The Best Prestige Horror Movies On Netflix Will Make Reality Look Like A Picnic

Esquire Editors
·6-min read
Photo credit: Netflix
Photo credit: Netflix

From Esquire

The recent boom in smart horror films has meant some of the most exciting releases in the last five years have been from a genre often ignored at award ceremonies. Works like Ari Aster's Hereditary and Midsommar, Jordan Peele's Get Out or Jennifer Kent's The Babadook have proved how effective horror is at delivering more serious messages amidst the foreboding music and bloodshed.

These prestige horror films prove that conjuring something frightening means being more inventive than relying on jump scares and spooky staircases leading to a dark basement. They prove that though horror might be the vehicle which these films arrive in, there are shades of so many other genres lurking within them too.

Best of all, you can stream some of them right now.

Hereditary (2018)

Remember the buzz about Ari Aster's debut being "the new Exorcist"? Obviously that was a little bit overheated, but with the benefit of a couple of years' distance, it's easier to take it on its merits. And what merits they are: a staggering central performance from Toni Collette, who goes through the many octaves of her range; Aster's sadistic relish in trapping the viewer with characters having a freak-out; Aster's sadistic relish in cranial trauma. The story follows Annie (Collette) and her family as they grieve for her cruel, private mother, and gradually find out grandma was part of a very select secret society. Possession, demon worship and peanut allergies ensue.


The Conjuring (2013)

James Wan, a horrorphile who counts numerous instalments of the Insidious, Saw and Annabelle franchises under his directing credits, makes one of his very best in this supernatural horror. The story follows a family who experience a paranormal phenomenon after moving into a farmhouse in Rhode Island, their clocks all stopping at the same time and the family dog found dead in the garden. The story is made more sinister still by the fact it was inspired by a real-life couple, a pair of paranormal investigators and authors associated whose reporting inspired The Amityville Horror film.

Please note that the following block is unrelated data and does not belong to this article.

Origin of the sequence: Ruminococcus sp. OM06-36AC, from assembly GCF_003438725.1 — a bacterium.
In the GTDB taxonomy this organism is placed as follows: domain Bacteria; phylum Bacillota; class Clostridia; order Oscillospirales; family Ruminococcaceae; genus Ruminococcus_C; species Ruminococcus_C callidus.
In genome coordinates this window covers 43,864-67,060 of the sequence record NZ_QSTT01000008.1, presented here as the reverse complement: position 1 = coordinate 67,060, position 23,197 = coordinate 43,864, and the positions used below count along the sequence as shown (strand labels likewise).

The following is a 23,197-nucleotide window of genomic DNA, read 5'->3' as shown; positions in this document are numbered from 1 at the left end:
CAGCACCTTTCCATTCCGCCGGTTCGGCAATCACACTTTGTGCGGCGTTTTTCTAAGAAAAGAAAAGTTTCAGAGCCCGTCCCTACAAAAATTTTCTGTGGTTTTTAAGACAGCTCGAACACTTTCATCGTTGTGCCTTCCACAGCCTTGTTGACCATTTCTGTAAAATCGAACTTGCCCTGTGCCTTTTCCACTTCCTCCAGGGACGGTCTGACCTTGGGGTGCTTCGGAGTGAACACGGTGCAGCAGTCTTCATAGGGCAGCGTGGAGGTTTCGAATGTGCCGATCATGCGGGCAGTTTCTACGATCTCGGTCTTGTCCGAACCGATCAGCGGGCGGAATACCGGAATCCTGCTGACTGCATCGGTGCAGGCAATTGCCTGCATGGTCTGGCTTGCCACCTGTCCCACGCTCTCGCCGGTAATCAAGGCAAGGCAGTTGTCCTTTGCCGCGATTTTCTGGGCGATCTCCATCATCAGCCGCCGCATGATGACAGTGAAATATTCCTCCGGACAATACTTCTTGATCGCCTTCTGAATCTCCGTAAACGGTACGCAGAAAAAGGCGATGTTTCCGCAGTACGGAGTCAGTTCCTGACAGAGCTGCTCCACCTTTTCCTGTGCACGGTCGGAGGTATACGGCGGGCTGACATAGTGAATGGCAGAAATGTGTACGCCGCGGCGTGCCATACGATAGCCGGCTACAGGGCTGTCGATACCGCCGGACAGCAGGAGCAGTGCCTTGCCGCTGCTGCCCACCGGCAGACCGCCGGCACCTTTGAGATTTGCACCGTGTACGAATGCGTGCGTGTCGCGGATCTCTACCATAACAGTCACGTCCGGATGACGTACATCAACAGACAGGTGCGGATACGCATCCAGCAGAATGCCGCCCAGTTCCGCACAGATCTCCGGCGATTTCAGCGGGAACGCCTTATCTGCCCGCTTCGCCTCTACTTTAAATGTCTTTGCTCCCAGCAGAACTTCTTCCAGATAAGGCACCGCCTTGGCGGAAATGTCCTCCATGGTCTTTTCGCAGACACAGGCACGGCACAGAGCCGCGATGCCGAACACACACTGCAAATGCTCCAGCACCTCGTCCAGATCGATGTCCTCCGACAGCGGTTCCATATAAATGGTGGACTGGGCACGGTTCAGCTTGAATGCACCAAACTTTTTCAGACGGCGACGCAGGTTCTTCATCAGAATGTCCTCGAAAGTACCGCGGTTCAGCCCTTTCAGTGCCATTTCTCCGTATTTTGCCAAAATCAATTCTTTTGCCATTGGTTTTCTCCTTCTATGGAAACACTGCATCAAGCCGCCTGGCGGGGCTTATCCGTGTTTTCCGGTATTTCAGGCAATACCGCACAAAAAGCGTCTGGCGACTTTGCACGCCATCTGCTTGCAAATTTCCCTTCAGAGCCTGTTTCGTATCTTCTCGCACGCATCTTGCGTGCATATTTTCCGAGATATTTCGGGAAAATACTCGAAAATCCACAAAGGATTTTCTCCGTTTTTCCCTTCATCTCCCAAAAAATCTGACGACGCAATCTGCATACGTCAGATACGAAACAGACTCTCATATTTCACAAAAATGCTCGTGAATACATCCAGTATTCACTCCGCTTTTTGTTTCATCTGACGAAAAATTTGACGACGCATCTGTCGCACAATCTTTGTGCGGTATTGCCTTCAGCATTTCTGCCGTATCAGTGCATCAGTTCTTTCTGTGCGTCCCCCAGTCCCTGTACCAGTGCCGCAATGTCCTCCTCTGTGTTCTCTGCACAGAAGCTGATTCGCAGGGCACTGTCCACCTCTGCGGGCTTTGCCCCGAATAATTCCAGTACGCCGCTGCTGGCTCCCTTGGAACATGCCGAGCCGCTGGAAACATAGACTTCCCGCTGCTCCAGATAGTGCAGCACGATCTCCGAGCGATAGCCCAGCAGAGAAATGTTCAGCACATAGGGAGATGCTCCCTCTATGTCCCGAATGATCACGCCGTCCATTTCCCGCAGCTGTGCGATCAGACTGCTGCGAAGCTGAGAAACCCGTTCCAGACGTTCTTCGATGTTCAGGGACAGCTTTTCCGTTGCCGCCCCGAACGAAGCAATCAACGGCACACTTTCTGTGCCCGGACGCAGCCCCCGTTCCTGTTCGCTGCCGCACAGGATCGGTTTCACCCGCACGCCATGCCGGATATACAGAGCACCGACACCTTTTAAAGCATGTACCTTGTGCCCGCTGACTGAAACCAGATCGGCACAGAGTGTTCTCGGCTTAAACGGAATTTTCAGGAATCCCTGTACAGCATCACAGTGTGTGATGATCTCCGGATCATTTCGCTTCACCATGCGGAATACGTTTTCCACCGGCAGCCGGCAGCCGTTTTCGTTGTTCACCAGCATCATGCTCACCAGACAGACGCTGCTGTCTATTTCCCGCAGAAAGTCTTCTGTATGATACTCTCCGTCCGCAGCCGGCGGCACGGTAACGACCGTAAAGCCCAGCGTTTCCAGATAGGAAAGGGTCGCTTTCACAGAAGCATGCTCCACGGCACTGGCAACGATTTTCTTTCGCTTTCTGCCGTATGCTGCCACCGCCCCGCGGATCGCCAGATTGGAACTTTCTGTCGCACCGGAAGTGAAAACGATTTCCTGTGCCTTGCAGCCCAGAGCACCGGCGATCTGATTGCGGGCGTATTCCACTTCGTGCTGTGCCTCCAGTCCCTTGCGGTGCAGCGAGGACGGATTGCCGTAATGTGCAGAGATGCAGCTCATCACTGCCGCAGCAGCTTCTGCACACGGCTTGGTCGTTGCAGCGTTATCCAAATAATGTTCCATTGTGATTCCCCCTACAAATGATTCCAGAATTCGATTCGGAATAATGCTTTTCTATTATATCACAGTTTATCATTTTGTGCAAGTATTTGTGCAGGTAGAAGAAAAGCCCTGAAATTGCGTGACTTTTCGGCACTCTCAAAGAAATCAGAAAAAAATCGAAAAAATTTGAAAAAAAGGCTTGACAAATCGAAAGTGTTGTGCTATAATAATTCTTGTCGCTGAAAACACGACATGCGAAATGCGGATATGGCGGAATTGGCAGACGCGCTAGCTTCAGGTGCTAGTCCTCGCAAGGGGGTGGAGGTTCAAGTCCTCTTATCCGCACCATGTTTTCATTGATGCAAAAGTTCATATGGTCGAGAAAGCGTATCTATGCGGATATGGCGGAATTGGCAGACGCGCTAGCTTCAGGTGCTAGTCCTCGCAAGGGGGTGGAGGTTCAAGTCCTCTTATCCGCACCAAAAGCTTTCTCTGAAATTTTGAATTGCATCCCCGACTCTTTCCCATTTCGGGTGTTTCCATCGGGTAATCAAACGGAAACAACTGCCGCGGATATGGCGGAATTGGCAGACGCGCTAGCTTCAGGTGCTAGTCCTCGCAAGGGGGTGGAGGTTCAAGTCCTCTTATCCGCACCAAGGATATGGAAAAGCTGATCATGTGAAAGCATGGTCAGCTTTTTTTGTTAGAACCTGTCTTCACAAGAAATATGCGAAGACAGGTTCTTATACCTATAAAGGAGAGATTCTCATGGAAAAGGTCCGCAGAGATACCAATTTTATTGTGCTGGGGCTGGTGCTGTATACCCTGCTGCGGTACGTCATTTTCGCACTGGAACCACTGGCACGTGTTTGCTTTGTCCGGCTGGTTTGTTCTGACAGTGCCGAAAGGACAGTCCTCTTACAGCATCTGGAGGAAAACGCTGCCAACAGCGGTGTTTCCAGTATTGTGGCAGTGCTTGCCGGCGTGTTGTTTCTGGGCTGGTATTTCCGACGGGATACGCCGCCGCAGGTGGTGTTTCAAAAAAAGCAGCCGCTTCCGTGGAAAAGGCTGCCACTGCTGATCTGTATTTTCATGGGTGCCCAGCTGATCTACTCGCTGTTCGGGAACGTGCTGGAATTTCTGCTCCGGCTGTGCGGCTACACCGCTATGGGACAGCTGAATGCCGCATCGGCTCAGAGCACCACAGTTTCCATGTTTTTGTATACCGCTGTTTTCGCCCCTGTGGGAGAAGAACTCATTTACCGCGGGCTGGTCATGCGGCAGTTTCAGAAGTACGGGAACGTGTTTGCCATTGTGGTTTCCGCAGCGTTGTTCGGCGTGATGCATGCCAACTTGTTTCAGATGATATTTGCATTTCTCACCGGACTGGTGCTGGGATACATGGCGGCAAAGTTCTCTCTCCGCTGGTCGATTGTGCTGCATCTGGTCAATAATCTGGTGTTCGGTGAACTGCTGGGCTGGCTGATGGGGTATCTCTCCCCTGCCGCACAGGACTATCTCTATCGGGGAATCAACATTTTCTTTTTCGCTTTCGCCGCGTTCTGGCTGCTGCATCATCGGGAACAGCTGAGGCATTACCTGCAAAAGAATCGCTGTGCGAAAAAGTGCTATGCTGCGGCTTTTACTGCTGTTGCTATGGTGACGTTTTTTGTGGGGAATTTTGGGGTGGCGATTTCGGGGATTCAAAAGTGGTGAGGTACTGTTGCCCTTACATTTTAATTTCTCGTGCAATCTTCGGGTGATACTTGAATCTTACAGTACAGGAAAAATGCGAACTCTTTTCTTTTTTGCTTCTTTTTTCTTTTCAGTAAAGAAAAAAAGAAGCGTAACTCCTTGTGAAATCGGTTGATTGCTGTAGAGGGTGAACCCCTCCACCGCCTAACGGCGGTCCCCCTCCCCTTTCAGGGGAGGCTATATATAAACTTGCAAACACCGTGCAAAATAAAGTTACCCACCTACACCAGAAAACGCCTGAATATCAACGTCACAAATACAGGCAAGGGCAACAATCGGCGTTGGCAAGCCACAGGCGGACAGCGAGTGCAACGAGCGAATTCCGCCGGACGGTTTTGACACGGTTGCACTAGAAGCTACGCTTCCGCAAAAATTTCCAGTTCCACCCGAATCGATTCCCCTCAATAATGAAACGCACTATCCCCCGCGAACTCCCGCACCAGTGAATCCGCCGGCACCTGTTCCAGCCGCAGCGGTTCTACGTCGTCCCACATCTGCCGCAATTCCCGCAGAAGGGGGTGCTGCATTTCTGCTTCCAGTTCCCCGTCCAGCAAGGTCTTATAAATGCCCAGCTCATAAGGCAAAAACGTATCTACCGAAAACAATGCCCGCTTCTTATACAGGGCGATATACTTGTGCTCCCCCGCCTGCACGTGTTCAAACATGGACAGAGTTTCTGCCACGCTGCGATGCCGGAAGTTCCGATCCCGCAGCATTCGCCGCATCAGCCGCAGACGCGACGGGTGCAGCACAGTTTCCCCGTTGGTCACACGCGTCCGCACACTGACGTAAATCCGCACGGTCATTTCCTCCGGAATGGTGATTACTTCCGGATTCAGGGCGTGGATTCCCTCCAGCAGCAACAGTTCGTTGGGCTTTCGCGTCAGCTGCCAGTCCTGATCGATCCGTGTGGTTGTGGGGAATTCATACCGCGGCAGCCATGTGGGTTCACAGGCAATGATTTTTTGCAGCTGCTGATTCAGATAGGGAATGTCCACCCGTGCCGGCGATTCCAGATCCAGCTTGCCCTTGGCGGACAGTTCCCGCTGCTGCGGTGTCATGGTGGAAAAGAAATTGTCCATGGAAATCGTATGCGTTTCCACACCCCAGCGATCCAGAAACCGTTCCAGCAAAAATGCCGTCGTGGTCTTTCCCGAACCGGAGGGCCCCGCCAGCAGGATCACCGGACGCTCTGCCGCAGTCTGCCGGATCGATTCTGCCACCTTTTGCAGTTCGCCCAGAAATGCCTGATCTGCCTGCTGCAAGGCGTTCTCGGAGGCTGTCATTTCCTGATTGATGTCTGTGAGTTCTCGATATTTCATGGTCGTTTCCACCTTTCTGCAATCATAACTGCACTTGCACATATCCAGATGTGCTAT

Await Further Instructions (2018)

This 2018 film has eerie echoes in a time of global lockdowns, with the story unfolding after a family wakes up on Christmas morning toto find a strange black substance around their house and a single, haunting message from the TV telling them to: "Stay Indoors and Await Further Instructions." The British sci-fi horror invokes a sickening kind of dread as the family are left to sweat wondering whether what they are seeing is nuclear, terrorism or something less familiar. It also moves beyond the basic tropes of dystopian cinema by highlighting the toxic male bravado often brought on by panicked situations.


Halloween (2018)

This update on the 1978 classic doesn't quite match the original, but it is the best instalment in the 11-part franchise since we first were introduced to Michael Myers. The story picks up four decades after Laurie (Jamie Lee Curtis) last came face to face with her nemesis Myers, reuniting them after the killer escapes while being transferred to a maximum security prison. The films sets the stage for a final showdown between the two, with production from Jason Blum giving the film a slick and modern feel. It also features a twisty post-credit scene to savour.